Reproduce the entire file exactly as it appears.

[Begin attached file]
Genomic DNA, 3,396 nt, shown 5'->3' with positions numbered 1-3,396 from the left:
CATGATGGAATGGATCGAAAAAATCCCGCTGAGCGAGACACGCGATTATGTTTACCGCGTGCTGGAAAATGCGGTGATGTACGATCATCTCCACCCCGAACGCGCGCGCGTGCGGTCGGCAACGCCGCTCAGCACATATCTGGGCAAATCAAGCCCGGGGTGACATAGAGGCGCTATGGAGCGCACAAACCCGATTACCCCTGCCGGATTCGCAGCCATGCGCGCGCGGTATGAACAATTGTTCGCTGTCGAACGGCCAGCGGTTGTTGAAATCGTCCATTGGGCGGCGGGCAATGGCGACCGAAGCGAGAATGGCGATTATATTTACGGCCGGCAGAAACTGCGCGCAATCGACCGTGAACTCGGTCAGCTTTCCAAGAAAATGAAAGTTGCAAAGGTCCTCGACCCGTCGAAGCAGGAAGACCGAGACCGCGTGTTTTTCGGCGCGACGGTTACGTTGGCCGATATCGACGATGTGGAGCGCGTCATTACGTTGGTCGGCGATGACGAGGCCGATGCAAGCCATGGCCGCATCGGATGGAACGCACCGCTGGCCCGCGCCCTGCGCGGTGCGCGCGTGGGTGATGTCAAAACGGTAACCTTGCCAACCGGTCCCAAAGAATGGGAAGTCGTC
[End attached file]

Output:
Genomic DNA, 3,396 nt, shown 5'->3' with positions numbered 1-3,396 from the left:
CATGATGGAATGGATCGAAAAAATCCCGCTGAGCGAGACACGCGATTATGTTTACCGCGTGCTGGAAAATGCGGTGATGTACGATCATCTCCACCCCGAACGCGCGCGCGTGCGGTCGGCAACGCCGCTCAGCACATATCTGGGCAAATCAAGCCCGGGGTGACATAGAGGCGCTATGGAGCGCACAAACCCGATTACCCCTGCCGGATTCGCAGCCATGCGCGCGCGGTATGAACAATTGTTCGCTGTCGAACGGCCAGCGGTTGTTGAAATCGTCCATTGGGCGGCGGGCAATGGCGACCGAAGCGAGAATGGCGATTATATTTACGGCCGGCAGAAACTGCGCGCAATCGACCGTGAACTCGGTCAGCTTTCCAAGAAAATGAAAGTTGCAAAGGTCCTCGACCCGTCGAAGCAGGAAGACCGAGACCGCGTGTTTTTCGGCGCGACGGTTACGTTGGCCGATATCGACGATGTGGAGCGCGTCATTACGTTGGTCGGCGATGACGAGGCCGATGCAAGCCATGGCCGCATCGGATGGAACGCACCGCTGGCCCGCGCCCTGCGCGGTGCGCGCGTGGGTGATGTCAAAACGGTAACCTTGCCAACCGGTCCCAAAGAATGGGAAGTCGTC